NBC Connecticut reached out to top school districts on the list with the highest number of non-compliant students and found out there are far more non-compliant students than those with a religious exemption.
Here are the schools' most recent data.
In Hartford, Burr School was listed as 42.6% noncompliant on the Dept. of Public Health list. At this time, the school dropped to 20% noncompliant with have two medical exemptions, one religious and 69 noncompliant students, 27 of which are remote learners.
Sand School in Hartford was listed as 40% noncompliant. It has no medical exemptions, two religious and one student still noncompliant, who is remote.
Kinsella School in Hartford was listed as 30.8% noncompliant. It has no medical exemptions, five religious and 25 noncompliant, 19 of which are remote.
Laurel School in Bloomfield was listed as 45.1% noncompliant. It has one medical exemption, five religious and 23 noncompliant students, including 11 remote learners.
Museum Academy in the CREC district was listed as 47% noncompliant. It has 1.5% medical exemptions, 3% religious and 12.9% noncompliant.
The district said that list that DPH has is just a snapshot of the beginning of the year and the school nurses spend months getting everyone up to speed. This year, many of the students remained remote as well.
Opponents of the bill say there is no public emergency or reason to remove the exemption.
"There is no emergency, the data from the Department of Public Health is flawed. There’s only 1.4% of children in the State of Connecticut that even use the exemption. There are 20,000 children that are noncompliant, that just haven’t turned in their paperwork. The state is doing nothing to address that problem," said Brian Festa, of Bristol.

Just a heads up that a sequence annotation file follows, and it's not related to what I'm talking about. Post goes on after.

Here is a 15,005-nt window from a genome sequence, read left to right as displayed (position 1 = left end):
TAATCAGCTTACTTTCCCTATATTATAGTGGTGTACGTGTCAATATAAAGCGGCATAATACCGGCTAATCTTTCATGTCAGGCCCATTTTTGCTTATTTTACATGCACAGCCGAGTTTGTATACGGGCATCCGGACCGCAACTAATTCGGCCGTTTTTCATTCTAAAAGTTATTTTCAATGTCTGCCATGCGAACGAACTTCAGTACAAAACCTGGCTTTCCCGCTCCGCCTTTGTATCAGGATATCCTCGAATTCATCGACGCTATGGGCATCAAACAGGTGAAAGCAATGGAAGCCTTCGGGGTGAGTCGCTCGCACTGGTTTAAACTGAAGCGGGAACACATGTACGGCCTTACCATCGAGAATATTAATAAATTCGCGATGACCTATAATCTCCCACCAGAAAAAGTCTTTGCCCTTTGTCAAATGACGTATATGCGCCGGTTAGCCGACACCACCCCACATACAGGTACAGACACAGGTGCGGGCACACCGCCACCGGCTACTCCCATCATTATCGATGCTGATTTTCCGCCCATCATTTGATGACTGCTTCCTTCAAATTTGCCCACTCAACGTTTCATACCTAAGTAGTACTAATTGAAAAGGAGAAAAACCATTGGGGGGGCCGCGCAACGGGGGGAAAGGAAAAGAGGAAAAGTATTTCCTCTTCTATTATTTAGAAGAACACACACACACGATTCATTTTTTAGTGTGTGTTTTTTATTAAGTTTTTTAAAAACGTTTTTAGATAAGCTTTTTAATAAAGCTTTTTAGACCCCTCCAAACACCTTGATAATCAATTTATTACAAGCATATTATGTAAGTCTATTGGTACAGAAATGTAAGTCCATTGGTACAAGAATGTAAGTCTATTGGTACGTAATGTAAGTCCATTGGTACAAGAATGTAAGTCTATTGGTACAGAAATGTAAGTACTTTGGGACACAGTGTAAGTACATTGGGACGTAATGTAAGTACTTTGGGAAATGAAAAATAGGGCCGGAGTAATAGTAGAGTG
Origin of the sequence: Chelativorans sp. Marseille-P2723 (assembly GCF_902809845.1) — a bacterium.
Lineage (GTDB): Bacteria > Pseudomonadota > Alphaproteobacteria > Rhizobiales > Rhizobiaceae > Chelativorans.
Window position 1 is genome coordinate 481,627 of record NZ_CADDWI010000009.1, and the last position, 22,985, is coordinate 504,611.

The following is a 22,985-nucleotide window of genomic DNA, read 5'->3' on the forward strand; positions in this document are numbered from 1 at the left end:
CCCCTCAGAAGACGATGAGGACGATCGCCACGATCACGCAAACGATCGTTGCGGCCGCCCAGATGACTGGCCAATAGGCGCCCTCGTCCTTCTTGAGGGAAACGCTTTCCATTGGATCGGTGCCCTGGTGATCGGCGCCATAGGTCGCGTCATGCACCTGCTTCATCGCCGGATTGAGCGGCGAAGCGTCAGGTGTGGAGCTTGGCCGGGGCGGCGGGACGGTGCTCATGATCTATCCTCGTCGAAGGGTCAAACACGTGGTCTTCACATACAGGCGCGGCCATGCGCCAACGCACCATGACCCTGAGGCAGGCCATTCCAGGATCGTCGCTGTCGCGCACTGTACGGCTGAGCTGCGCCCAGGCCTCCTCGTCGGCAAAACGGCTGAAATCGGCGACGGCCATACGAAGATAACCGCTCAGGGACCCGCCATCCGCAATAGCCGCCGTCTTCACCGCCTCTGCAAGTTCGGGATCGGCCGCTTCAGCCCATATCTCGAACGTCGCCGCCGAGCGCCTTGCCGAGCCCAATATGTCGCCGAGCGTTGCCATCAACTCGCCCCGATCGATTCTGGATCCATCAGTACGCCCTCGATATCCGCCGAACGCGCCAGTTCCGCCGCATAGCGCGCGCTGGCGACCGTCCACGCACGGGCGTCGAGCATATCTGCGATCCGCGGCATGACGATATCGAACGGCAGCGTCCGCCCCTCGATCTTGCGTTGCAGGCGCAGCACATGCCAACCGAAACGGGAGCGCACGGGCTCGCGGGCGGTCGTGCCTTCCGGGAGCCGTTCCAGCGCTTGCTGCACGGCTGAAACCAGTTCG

NBC Connecticut spoke with senators from both sides of the aisle ahead of the vote.
“You’re concerned about a major outbreak because of those few children? Well, look, the reality is the vaccines have been victims of their own success. There have been two generations who have gone by who have not seen the ugly faces of these disease," said (D) Vice Chair of the Public Health Committee Sen. Saud Anwar.
“Public health is more critical in some situations and we have to look at the broader good, not for a few weeks, not for one month, for many many years to come," Anwar added.
Sen. Anwar recognizes there are far more children that are noncompliant compared to those with religious exemptions, but still believes the state should remove the religious exemption.
“We have a society where people look at everything as their choice, their personal choice and we have to respect that because that’s patient’s autonomy. When a patient’s autonomy is going to result in a collective danger to others, that’s when we have to have a public health making,” said Anwar.
“I’m not sure what the impetus is in terms of a health perspective," said (R) Deputy Senate Republican Leader Sen. Paul Formica. “I think there’s got to be a conversation that honors that religious right and honors a mom’s choice for her children and I think works to educates those that are not compliant and bring them into the vaccine fold if they’re willing.”
Sen. Formica went on to say, "let’s get the kids who are non-compliant. Let’s take a year or two and focus on that and see what the vaccination rate in Connecticut climbs to when we’re able to get all of those non-compliant kids vaccinated.”